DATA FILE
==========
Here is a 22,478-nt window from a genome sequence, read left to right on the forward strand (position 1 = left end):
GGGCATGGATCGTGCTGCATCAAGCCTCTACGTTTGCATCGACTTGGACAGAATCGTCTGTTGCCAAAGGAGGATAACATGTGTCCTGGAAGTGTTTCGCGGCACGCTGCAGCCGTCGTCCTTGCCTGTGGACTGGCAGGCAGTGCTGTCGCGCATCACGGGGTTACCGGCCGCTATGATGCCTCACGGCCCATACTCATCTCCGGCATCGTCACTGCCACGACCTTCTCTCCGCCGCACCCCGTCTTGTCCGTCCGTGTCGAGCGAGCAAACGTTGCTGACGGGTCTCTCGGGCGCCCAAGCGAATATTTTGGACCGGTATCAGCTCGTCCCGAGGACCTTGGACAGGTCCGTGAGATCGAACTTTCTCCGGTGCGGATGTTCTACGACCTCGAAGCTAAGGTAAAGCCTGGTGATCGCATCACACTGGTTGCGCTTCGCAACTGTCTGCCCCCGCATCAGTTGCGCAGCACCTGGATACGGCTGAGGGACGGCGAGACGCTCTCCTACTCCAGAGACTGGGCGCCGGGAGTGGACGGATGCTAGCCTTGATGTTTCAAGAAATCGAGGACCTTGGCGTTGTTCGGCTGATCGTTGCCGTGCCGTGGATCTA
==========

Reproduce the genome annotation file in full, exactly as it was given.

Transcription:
Here is a 22,478-nt window from a genome sequence, read left to right on the forward strand (position 1 = left end):
GGGCATGGATCGTGCTGCATCAAGCCTCTACGTTTGCATCGACTTGGACAGAATCGTCTGTTGCCAAAGGAGGATAACATGTGTCCTGGAAGTGTTTCGCGGCACGCTGCAGCCGTCGTCCTTGCCTGTGGACTGGCAGGCAGTGCTGTCGCGCATCACGGGGTTACCGGCCGCTATGATGCCTCACGGCCCATACTCATCTCCGGCATCGTCACTGCCACGACCTTCTCTCCGCCGCACCCCGTCTTGTCCGTCCGTGTCGAGCGAGCAAACGTTGCTGACGGGTCTCTCGGGCGCCCAAGCGAATATTTTGGACCGGTATCAGCTCGTCCCGAGGACCTTGGACAGGTCCGTGAGATCGAACTTTCTCCGGTGCGGATGTTCTACGACCTCGAAGCTAAGGTAAAGCCTGGTGATCGCATCACACTGGTTGCGCTTCGCAACTGTCTGCCCCCGCATCAGTTGCGCAGCACCTGGATACGGCTGAGGGACGGCGAGACGCTCTCCTACTCCAGAGACTGGGCGCCGGGAGTGGACGGATGCTAGCCTTGATGTTTCAAGAAATCGAGGACCTTGGCGTTGTTCGGCTGATCGTTGCCGTGCCGTGGATCTA